"They're still very old-school, they're very institutional," he added.

Aquila Asia's frank coverage of controversial topics like hymen reconstruction and the state of virginity among Muslim women helps empower readers around the region, said writer Laila Achmad.

"I do believe that our magazine empowers Muslim women through our articles, because many Muslim women all over the world experience common issues," said Laila, who is herself a Muslim like most of the magazine staff,

"Here in Aquila Asia, we bring up those issues through our articles, so in a way we are voicing out those Muslim women's concerns," added the petite Laila, who, unlike publisher Liana, wears a headscarf.

muslim_womanThe magazine was launched in March and claims a circulation of some 30,000 in Indonesia, Malaysia and Singapore – where it made its first appearance this month.

It is in talks to expand into conservative Brunei, one of the world's last absolute monarchies.

Besides the magazine, Aquila Asia also has a website carrying the latest news stories and photographs on Muslims worldwide, together with video clips made by the global Muslim community and ads from luxury brands.

The website also conducts online polls on subjects ranging from the serious – such as whether its readers would buy products not produced ethically -- to the cheeky – such as whether they are fans of sexy underwear.

The magazine also has a page on popular social networking site Facebook with more than 1,700 fans so far from all over the world, and operates an account on micro-blogging site Twitter.

The latest May/June issue of Aquila Asia features a commentary on polygamy in the Muslim faith as well as an article on an online shop selling halal sexual wellness products such as moisturiser gels and aphrodisiac capsules.

Halal is a concept within the Islamic faith which designates what is permissible to eat or do.

But even as Aquila Asia pushes boundaries in its coverage, it takes care to conform to basic Muslim values, said creative director Sandy Tjahja.

"We have to appeal to (the readers') standards, but then we need to be careful with the level of their tolerance as well," he said.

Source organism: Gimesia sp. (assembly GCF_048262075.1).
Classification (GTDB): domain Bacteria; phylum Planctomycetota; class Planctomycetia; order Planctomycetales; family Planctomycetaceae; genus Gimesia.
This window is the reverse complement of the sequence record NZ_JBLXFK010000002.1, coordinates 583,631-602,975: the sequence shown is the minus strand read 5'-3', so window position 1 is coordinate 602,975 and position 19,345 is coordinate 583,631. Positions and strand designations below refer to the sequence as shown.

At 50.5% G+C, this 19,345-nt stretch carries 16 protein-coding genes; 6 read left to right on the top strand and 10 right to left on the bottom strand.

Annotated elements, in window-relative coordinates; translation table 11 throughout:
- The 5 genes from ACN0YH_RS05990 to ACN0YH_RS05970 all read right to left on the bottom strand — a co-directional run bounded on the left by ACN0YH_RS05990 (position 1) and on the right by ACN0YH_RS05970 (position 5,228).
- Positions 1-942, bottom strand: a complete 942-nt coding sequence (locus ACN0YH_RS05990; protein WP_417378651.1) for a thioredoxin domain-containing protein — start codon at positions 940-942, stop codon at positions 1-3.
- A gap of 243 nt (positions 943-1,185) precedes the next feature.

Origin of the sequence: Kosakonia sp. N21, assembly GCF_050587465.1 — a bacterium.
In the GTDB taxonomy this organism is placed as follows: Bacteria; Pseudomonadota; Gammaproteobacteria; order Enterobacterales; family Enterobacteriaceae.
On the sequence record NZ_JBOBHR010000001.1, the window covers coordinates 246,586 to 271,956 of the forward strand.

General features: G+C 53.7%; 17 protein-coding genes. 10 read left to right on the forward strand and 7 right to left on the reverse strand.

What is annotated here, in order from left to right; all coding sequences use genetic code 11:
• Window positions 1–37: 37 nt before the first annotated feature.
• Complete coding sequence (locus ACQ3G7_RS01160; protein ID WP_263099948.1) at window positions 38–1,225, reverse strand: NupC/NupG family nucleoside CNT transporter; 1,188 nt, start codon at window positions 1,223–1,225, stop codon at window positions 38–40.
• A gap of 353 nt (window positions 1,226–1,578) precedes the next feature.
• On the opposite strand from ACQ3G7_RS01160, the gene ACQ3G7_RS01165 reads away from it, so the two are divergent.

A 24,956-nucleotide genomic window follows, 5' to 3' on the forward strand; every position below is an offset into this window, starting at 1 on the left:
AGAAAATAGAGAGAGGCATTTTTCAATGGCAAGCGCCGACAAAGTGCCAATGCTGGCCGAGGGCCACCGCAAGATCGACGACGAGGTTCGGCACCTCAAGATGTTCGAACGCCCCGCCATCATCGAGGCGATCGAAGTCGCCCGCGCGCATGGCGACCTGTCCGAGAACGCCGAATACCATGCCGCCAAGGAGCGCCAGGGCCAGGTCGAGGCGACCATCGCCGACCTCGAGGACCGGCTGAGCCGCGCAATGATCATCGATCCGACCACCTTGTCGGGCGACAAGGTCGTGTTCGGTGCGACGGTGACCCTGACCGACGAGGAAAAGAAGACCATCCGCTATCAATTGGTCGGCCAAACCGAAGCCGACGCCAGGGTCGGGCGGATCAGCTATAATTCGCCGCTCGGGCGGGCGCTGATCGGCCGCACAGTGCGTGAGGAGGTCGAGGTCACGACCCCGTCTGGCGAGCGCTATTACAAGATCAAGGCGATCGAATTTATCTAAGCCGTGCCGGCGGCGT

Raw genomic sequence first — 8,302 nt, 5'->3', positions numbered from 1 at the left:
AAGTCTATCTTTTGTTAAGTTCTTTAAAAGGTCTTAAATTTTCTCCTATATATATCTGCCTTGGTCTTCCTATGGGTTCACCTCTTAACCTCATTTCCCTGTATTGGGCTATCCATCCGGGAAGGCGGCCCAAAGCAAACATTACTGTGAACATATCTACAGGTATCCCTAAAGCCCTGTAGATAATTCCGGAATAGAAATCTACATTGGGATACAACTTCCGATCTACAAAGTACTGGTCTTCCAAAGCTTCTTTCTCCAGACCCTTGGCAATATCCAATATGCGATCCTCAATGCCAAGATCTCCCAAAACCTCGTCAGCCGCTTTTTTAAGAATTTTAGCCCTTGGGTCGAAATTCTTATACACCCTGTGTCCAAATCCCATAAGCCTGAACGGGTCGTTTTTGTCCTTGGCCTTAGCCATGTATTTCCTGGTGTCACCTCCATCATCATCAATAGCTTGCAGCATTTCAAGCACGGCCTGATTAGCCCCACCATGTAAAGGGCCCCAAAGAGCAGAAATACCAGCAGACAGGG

Models wear clothes that are fashionable yet respect Muslim values, and sensitive issues are covered in a fair, just and tasteful manner, said Liana.

"We don't make a judgment call saying that this is what you should do, or this is what you shouldn't do... we tell things as how they are," said Liana.

"Our readers actually make their own decisions," she added.

Fresh Singaporean university graduate Junaini Johari, 23, said the magazine offered a refreshing take on issues affecting Muslim women.

"This is definitely very, very modern." Juanini said.

"It's taking a right step forward, because if those things are being talked about in other Muslim magazines, the tone is very different. The tone will be very male-oriented."

However, Junaini said the magazine should be more detailed when covering sensitive topics.

"Its not in-depth enough... the stuff that they talk about here is not something that I do not know."

But Liana emphasised that Aquila Asia is, at its core, a women's magazine.

"Women of other faiths in the world... strive to improve themselves in many aspects of their lives. Aquila Asia addresses these same things, so whether we're Muslim or not, its actually secondary." — AFP, via Malaysian Mirror

Sunday, June 27, 2010

Coyly A Jurassick Park hound enters M Chronicle...

and not shyly he announces he would go back, like Oliver, formore. And aMore!:) - Desi

Saturday, June 26, 2010